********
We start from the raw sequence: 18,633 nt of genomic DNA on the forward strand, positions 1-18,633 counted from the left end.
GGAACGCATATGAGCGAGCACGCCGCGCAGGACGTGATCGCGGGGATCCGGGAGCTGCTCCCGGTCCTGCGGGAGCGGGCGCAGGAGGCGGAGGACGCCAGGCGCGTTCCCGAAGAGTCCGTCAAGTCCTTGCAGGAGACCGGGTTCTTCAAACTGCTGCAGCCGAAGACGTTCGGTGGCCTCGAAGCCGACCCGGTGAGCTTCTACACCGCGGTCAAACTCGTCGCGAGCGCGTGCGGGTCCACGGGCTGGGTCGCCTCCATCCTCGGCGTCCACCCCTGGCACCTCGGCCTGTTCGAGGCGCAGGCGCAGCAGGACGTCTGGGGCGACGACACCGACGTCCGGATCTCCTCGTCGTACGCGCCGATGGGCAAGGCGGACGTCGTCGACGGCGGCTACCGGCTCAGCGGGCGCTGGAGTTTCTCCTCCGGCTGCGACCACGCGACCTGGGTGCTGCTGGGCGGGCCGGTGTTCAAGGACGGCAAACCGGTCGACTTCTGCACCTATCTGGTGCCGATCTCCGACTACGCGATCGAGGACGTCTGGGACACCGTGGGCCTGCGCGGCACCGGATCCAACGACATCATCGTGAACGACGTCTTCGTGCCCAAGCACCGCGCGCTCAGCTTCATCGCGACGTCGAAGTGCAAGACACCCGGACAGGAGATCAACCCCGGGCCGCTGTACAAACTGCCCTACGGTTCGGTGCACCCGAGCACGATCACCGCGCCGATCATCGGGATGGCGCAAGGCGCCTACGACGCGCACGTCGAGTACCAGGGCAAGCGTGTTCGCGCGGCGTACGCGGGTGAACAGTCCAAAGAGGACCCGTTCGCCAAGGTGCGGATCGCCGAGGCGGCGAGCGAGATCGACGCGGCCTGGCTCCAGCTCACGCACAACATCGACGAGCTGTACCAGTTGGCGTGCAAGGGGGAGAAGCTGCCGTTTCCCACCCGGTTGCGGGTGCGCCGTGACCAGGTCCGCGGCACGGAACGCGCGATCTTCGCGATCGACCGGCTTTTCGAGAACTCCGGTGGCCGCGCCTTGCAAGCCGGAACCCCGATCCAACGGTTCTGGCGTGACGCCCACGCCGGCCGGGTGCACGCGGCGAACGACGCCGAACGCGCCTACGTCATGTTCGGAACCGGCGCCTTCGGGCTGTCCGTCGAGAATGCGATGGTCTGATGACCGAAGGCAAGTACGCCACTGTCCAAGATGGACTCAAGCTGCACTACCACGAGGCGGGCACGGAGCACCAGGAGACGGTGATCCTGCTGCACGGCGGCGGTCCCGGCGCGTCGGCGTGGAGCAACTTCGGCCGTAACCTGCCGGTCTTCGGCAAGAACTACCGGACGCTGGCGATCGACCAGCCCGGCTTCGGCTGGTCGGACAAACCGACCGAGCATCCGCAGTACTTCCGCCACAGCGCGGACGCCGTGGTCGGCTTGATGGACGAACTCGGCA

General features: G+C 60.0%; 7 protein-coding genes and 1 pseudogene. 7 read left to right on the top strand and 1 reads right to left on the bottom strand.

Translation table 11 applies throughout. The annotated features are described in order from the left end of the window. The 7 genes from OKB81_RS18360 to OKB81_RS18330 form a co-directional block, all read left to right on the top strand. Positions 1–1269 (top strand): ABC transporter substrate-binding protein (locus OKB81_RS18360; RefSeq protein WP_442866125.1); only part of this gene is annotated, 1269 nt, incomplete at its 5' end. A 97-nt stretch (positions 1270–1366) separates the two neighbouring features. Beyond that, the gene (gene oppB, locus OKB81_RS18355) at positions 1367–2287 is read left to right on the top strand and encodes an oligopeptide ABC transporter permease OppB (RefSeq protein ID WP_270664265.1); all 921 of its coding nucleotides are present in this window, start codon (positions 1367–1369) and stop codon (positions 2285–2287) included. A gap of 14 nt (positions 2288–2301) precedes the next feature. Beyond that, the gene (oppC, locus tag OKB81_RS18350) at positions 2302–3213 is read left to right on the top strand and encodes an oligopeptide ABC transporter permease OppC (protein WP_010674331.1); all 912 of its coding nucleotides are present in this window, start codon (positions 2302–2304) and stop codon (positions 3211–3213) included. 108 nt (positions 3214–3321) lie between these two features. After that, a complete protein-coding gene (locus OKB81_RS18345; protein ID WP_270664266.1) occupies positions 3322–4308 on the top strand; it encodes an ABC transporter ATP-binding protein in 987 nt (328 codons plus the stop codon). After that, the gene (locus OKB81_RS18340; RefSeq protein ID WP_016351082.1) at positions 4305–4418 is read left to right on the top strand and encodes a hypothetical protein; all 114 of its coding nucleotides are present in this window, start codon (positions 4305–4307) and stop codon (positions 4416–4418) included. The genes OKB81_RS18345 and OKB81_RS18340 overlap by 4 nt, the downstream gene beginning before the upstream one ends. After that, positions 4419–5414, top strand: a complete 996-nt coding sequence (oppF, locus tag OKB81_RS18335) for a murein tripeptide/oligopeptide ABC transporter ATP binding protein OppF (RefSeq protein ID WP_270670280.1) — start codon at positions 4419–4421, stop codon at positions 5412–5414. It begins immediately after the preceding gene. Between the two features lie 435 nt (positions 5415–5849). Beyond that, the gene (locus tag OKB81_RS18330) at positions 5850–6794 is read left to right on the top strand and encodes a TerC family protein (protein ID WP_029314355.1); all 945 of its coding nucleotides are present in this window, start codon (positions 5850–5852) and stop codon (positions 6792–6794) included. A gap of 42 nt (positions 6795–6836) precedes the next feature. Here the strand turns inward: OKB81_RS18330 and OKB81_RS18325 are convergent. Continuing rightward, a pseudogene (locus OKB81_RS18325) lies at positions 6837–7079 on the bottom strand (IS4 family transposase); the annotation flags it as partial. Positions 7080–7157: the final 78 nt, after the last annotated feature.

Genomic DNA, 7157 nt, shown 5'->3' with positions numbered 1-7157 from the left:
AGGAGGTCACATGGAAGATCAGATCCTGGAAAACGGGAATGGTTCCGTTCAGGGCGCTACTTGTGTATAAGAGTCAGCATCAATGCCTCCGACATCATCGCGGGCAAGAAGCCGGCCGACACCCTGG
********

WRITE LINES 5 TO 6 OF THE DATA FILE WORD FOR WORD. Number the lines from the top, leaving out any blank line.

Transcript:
Genomic DNA, 7157 nt, shown 5'->3' with positions numbered 1-7157 from the left:
AGGAGGTCACATGGAAGATCAGATCCTGGAAAACGGGAATGGTTCCGTTCAGGGCGCTACTTGTGTATAAGAGTCAGCATCAATGCCTCCGACATCATCGCGGGCAAGAAGCCGGCCGACACCCTGG